There are, we know, still many lawyers using some rather basic tools to undertake eDiscovery exercises. Adam Rubinger of NightOwl Discovery, in an article called A Method to the Madness tells of organisations using spreadsheets and emails to collect and search the raw data of eDiscovery / eDisclosure. Go ahead; make my day, as their opponents will perhaps be saying as they stand by to bring applications or motions to compel proper disclosure / discovery.
I was told recently of an English law firm who was proposing to make searches in Outlook, and to record the results in Excel or Word lists for what sounded like a fairly substantial case in which disclosure was critical. The other side was intending to use a combination of Nuix and Relativity with the aid of an external services provider. The start-up costs of the latter approach will probably not be trivial, but I wonder what costs will be run up by the Excel-and-Outlook user – indeed, whether any budget calculation has been made on that side at all. If not, how can any cost comparison be made, quite apart from any questions about the adequacy of the search, the completeness of the disclosure, and the negotiating position of the user?
Adam Rubinger’s article focuses on Method – both the principles of process management and the Relativity suite of tools with that name. Whilst we in the UK may not be as concerned as a US lawyer about the mechanics of legal hold, we do have an interest (or, at least, our clients have an interest) in making it easy to go through the necessary phases of eDisclosure / eDiscovery, to minimise the chance of omissions and oversights, and to be able to line up against opponents and the court looking and sounding authoritative.
The key thing, so far as I am concerned, is the one hinted at above – we can assume that the lawyer using Excel and Outlook as his or her eDiscovery tools is going to cock it up or, at least, will spend an enormous amount of time performing manually tasks which tools like Nuix and Relativity have automated. Before you set off down the Excel-and-Outlook route, it is incumbent on you to work out the relative costs of each approach – all the costs, not just the cost of the mechanics of the original half-baked search. In the UK, at least in relation to recoverable costs, you will be held to that estimate.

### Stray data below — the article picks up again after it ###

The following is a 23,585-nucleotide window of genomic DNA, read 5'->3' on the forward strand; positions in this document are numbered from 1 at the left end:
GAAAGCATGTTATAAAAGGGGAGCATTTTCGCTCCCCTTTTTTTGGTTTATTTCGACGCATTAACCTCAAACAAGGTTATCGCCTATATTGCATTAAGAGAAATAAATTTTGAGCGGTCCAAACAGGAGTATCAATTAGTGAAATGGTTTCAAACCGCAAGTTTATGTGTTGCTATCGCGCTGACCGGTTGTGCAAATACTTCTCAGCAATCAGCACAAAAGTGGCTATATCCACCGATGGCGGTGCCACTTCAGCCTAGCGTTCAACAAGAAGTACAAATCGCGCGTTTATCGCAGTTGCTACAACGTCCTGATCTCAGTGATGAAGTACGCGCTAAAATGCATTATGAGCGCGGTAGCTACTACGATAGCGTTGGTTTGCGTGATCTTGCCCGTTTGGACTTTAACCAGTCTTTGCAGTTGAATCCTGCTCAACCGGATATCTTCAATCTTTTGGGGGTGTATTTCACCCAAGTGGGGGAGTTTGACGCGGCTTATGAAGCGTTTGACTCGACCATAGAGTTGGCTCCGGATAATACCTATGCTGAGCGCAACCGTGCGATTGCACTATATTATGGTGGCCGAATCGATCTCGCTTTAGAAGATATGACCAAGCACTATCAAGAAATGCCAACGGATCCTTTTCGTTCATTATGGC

Let’s just expand on that a bit: suppose you budget (both vis-à-vis the client and for the court) for what one might call the Toytown method of data collection. That looks pretty cheap, doesn’t it, particularly if you under-estimate the time actually taken to do the work? Now factor in the costs of printing, of arguing about it all, of facing an application to compel better discovery / disclosure and of actually using the result to find evidence and build a narrative (how exactly will you do that in Excel btw?). If you did not allow for any of that in the budget, then it is unlikely that you will recover it from opponents if you win, and from the clients in any event.
The estimates which you should have got may not look so large when compared with the ex post facto realisation of what you did actually spend. I suppose you could always write off the time.
Adam Rubinger’s article may relate specifically to legal hold, but the principle – of using the right tool for the job – applies to the whole process.